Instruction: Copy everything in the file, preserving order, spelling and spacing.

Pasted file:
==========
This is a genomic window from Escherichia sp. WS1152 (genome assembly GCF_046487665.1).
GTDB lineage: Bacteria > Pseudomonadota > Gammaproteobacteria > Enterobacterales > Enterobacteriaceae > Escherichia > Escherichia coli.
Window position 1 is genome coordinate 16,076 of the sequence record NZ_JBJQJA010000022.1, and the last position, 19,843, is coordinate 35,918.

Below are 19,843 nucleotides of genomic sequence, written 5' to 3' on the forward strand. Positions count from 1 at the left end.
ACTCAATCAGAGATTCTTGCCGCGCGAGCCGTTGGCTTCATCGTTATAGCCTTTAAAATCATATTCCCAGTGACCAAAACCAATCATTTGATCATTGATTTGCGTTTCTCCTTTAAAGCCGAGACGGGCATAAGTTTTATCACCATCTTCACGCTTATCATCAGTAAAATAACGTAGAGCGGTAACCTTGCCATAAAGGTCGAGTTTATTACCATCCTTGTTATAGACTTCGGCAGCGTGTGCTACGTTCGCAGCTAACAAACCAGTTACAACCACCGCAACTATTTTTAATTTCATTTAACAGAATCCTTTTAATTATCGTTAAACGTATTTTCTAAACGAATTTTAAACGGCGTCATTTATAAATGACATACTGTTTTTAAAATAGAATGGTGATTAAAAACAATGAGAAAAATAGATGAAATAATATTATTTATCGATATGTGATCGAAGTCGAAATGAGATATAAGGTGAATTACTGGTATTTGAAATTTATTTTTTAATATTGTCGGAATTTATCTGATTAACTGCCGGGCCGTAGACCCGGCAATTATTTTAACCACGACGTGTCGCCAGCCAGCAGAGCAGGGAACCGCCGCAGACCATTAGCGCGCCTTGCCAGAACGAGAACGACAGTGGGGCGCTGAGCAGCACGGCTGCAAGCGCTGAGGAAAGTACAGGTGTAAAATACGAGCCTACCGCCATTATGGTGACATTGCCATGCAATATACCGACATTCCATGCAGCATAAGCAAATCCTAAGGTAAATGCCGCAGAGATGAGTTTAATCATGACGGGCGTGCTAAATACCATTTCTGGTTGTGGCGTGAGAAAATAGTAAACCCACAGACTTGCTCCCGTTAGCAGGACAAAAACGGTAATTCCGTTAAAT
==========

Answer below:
This is a genomic window from Escherichia sp. WS1152 (genome assembly GCF_046487665.1).
GTDB lineage: Bacteria > Pseudomonadota > Gammaproteobacteria > Enterobacterales > Enterobacteriaceae > Escherichia > Escherichia coli.
Window position 1 is genome coordinate 16,076 of the sequence record NZ_JBJQJA010000022.1, and the last position, 19,843, is coordinate 35,918.

Below are 19,843 nucleotides of genomic sequence, written 5' to 3' on the forward strand. Positions count from 1 at the left end.
ACTCAATCAGAGATTCTTGCCGCGCGAGCCGTTGGCTTCATCGTTATAGCCTTTAAAATCATATTCCCAGTGACCAAAACCAATCATTTGATCATTGATTTGCGTTTCTCCTTTAAAGCCGAGACGGGCATAAGTTTTATCACCATCTTCACGCTTATCATCAGTAAAATAACGTAGAGCGGTAACCTTGCCATAAAGGTCGAGTTTATTACCATCCTTGTTATAGACTTCGGCAGCGTGTGCTACGTTCGCAGCTAACAAACCAGTTACAACCACCGCAACTATTTTTAATTTCATTTAACAGAATCCTTTTAATTATCGTTAAACGTATTTTCTAAACGAATTTTAAACGGCGTCATTTATAAATGACATACTGTTTTTAAAATAGAATGGTGATTAAAAACAATGAGAAAAATAGATGAAATAATATTATTTATCGATATGTGATCGAAGTCGAAATGAGATATAAGGTGAATTACTGGTATTTGAAATTTATTTTTTAATATTGTCGGAATTTATCTGATTAACTGCCGGGCCGTAGACCCGGCAATTATTTTAACCACGACGTGTCGCCAGCCAGCAGAGCAGGGAACCGCCGCAGACCATTAGCGCGCCTTGCCAGAACGAGAACGACAGTGGGGCGCTGAGCAGCACGGCTGCAAGCGCTGAGGAAAGTACAGGTGTAAAATACGAGCCTACCGCCATTATGGTGACATTGCCATGCAATATACCGACATTCCATGCAGCATAAGCAAATCCTAAGGTAAATGCCGCAGAGATGAGTTTAATCATGACGGGCGTGCTAAATACCATTTCTGGTTGTGGCGTGAGAAAATAGTAAACCCACAGACTTGCTCCCGTTAGCAGGACAAAAACGGTAATTCCGTTAAAT